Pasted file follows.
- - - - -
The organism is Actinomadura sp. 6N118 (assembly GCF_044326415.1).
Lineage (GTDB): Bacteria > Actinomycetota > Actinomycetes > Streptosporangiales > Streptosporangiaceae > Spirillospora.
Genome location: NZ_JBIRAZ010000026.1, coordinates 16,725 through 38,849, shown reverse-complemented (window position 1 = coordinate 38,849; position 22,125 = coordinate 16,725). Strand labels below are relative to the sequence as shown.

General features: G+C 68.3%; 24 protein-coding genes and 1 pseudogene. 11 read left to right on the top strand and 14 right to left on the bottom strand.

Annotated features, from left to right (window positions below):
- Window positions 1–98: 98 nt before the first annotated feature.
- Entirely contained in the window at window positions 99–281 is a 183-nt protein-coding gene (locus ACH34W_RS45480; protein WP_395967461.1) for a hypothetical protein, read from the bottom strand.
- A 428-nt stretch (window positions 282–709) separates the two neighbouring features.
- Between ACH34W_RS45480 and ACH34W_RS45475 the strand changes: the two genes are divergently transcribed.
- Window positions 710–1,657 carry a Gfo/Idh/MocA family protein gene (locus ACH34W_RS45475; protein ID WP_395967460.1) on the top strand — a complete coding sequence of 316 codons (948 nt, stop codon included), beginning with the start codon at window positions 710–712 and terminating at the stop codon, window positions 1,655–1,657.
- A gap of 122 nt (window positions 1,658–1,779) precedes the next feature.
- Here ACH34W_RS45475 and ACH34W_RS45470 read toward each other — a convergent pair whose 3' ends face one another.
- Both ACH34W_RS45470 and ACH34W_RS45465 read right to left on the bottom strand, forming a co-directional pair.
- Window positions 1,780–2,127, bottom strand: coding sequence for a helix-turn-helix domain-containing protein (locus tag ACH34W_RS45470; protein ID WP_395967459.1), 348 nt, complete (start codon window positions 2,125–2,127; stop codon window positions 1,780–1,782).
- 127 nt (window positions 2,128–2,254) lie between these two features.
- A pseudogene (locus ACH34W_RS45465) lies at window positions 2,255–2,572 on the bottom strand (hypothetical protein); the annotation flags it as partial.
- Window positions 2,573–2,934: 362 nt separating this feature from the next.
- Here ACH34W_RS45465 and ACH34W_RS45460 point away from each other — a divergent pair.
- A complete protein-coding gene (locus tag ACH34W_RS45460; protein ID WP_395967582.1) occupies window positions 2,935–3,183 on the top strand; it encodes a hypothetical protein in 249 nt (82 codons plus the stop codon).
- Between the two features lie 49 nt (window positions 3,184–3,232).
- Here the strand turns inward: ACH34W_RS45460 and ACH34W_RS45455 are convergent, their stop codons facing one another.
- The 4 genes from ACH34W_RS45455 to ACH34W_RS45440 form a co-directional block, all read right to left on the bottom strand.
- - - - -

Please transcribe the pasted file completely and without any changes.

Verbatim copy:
The organism is Actinomadura sp. 6N118 (assembly GCF_044326415.1).
Lineage (GTDB): Bacteria > Actinomycetota > Actinomycetes > Streptosporangiales > Streptosporangiaceae > Spirillospora.
Genome location: NZ_JBIRAZ010000026.1, coordinates 16,725 through 38,849, shown reverse-complemented (window position 1 = coordinate 38,849; position 22,125 = coordinate 16,725). Strand labels below are relative to the sequence as shown.

General features: G+C 68.3%; 24 protein-coding genes and 1 pseudogene. 11 read left to right on the top strand and 14 right to left on the bottom strand.

Annotated features, from left to right (window positions below):
- Window positions 1–98: 98 nt before the first annotated feature.
- Entirely contained in the window at window positions 99–281 is a 183-nt protein-coding gene (locus ACH34W_RS45480; protein WP_395967461.1) for a hypothetical protein, read from the bottom strand.
- A 428-nt stretch (window positions 282–709) separates the two neighbouring features.
- Between ACH34W_RS45480 and ACH34W_RS45475 the strand changes: the two genes are divergently transcribed.
- Window positions 710–1,657 carry a Gfo/Idh/MocA family protein gene (locus ACH34W_RS45475; protein ID WP_395967460.1) on the top strand — a complete coding sequence of 316 codons (948 nt, stop codon included), beginning with the start codon at window positions 710–712 and terminating at the stop codon, window positions 1,655–1,657.
- A gap of 122 nt (window positions 1,658–1,779) precedes the next feature.
- Here ACH34W_RS45475 and ACH34W_RS45470 read toward each other — a convergent pair whose 3' ends face one another.
- Both ACH34W_RS45470 and ACH34W_RS45465 read right to left on the bottom strand, forming a co-directional pair.
- Window positions 1,780–2,127, bottom strand: coding sequence for a helix-turn-helix domain-containing protein (locus tag ACH34W_RS45470; protein ID WP_395967459.1), 348 nt, complete (start codon window positions 2,125–2,127; stop codon window positions 1,780–1,782).
- 127 nt (window positions 2,128–2,254) lie between these two features.
- A pseudogene (locus ACH34W_RS45465) lies at window positions 2,255–2,572 on the bottom strand (hypothetical protein); the annotation flags it as partial.
- Window positions 2,573–2,934: 362 nt separating this feature from the next.
- Here ACH34W_RS45465 and ACH34W_RS45460 point away from each other — a divergent pair.
- A complete protein-coding gene (locus tag ACH34W_RS45460; protein ID WP_395967582.1) occupies window positions 2,935–3,183 on the top strand; it encodes a hypothetical protein in 249 nt (82 codons plus the stop codon).
- Between the two features lie 49 nt (window positions 3,184–3,232).
- Here the strand turns inward: ACH34W_RS45460 and ACH34W_RS45455 are convergent, their stop codons facing one another.
- The 4 genes from ACH34W_RS45455 to ACH34W_RS45440 form a co-directional block, all read right to left on the bottom strand.